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Incidence, progression, and patterns of multimorbidity in community- dwelling middle-aged men and women

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Shang, X, Peng, W, Hill, E ORCID: 0000-0002-7587-9051, Szoeke, C, He, M and Zhang, L 2020 , 'Incidence, progression, and patterns of multimorbidity in community- dwelling middle-aged men and women' , Frontiers in Public Health, vol. 8 , pp. 1-12 , doi: 10.3389/fpubh.2020.00404.

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Abstract

Background: Determining the incidence, progression, and patterns of multimorbidityare important for the prevention, management, and treatment of concurrence of multipleconditions. This study aimed to analyzemajormultimorbidity patterns and the associationof the onset of a primary condition or combinations of a primary and a secondarycondition with the progression to subsequent conditions. Methods: We included 53,867 participants aged 45–64 years from the 45 and UpStudy who were free of 10 predefined chronic conditions at baseline (2006–2009). Theincidence of multimorbidity (coexistence of 2, 3, and 4 conditions) was identifiedusing the claims database until December 31, 2016. The primary, secondary, tertiary,and quaternary condition for each participant was defined according to its temporal orderof onset. Results: During a mean 9-years follow-up, the cumulative incidence of primary,secondary, tertiary, and quaternary conditions was 49.6, 23.7, 9.0, and 2.9%,respectively. The time to develop a subsequent condition decreased with theaccumulation of conditions (P Conclusions: A high incidence of multimorbidity in middle-aged adults was observedand CMDs were most commonly seen in multimorbidity patterns. There may beaccelerated aging after a primary condition occurs. Our findings also reveal a potentialpreventative window to obviate the development of secondary or tertiary conditions.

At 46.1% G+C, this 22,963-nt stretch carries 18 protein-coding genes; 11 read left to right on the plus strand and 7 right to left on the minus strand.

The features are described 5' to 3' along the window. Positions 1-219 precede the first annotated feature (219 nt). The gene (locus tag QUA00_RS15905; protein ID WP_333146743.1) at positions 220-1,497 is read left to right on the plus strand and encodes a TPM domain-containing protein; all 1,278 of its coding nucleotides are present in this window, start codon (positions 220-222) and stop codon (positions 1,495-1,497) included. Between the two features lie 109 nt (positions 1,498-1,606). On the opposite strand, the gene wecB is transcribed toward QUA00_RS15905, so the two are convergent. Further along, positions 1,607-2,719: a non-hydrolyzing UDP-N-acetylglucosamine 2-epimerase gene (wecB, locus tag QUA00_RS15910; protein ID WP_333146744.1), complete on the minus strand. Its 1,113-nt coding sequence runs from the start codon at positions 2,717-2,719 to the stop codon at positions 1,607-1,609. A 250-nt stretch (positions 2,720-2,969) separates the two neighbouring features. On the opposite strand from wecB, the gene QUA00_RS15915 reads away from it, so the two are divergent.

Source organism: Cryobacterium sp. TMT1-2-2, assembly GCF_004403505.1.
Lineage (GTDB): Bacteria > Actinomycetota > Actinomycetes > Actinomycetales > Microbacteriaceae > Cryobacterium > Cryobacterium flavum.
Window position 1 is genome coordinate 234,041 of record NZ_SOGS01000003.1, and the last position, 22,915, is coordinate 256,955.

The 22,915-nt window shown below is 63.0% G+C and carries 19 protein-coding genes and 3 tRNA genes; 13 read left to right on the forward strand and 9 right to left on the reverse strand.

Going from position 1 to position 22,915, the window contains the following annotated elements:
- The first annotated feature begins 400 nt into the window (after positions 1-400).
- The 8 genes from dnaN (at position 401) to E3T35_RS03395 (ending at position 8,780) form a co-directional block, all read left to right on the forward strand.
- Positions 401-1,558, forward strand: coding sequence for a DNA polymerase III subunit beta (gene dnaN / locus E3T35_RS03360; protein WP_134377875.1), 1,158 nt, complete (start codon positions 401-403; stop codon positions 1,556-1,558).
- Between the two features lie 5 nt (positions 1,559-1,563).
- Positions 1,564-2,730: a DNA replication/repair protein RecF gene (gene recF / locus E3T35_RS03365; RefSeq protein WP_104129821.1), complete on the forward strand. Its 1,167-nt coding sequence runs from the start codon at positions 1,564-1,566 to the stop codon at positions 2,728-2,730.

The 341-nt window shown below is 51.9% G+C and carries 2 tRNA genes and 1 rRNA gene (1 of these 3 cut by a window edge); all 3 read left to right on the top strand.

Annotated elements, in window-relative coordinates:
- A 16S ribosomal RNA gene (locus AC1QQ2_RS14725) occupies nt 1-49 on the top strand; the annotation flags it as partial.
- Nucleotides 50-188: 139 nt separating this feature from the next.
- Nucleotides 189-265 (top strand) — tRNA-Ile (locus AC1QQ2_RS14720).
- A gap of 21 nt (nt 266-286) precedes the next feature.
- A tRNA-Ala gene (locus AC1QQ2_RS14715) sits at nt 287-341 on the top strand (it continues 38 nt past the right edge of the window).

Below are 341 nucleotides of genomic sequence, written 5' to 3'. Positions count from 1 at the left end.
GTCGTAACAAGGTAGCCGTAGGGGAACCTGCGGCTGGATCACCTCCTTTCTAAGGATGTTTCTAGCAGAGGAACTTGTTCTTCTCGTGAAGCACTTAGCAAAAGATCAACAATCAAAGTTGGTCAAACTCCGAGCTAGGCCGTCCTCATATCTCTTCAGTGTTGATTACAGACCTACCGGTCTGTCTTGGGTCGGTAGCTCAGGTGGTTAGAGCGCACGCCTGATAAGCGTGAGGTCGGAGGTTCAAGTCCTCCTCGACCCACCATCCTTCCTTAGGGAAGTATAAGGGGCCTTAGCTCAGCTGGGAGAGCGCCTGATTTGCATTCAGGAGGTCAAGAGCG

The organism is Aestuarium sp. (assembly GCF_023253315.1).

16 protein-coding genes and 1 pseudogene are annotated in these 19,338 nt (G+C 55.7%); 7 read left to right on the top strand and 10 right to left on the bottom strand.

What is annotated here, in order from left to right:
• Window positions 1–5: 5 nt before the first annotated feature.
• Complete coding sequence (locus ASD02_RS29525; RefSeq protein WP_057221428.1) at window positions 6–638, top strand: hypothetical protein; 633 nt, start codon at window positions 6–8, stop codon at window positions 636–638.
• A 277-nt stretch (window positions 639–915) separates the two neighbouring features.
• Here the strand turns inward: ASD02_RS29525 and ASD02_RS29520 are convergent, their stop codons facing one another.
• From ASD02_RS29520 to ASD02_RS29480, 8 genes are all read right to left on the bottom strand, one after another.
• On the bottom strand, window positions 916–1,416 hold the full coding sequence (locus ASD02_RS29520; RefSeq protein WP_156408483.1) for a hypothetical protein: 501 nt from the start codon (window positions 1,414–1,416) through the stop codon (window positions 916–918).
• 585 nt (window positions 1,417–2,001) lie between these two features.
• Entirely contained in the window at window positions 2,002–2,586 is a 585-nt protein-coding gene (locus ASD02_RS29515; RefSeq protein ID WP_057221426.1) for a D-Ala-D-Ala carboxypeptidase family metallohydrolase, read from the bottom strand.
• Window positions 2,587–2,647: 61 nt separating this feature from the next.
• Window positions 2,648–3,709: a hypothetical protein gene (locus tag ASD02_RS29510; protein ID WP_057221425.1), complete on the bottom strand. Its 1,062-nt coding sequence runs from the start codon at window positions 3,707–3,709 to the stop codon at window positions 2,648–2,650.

Item Type: Article
Authors/Creators:Shang, X and Peng, W and Hill, E and Szoeke, C and He, M and Zhang, L
Keywords: multimorbidity, epidemiology, patterns, disease, patterns of multimorbidity, time to develop subsequent conditions, primary condition, secondary condition, tertiary condition, quaternary condition
Journal or Publication Title: Frontiers in Public Health
Publisher: Frontiers Research Foundation
ISSN: 2296-2565
DOI / ID Number: 10.3389/fpubh.2020.00404
Copyright Information:

Copyright 2020 Shang, Peng, Hill, Szoeke, He and Zhang. This is an open-accessarticle distributed under the terms of the Creative Commons Attribution License (CC BY).

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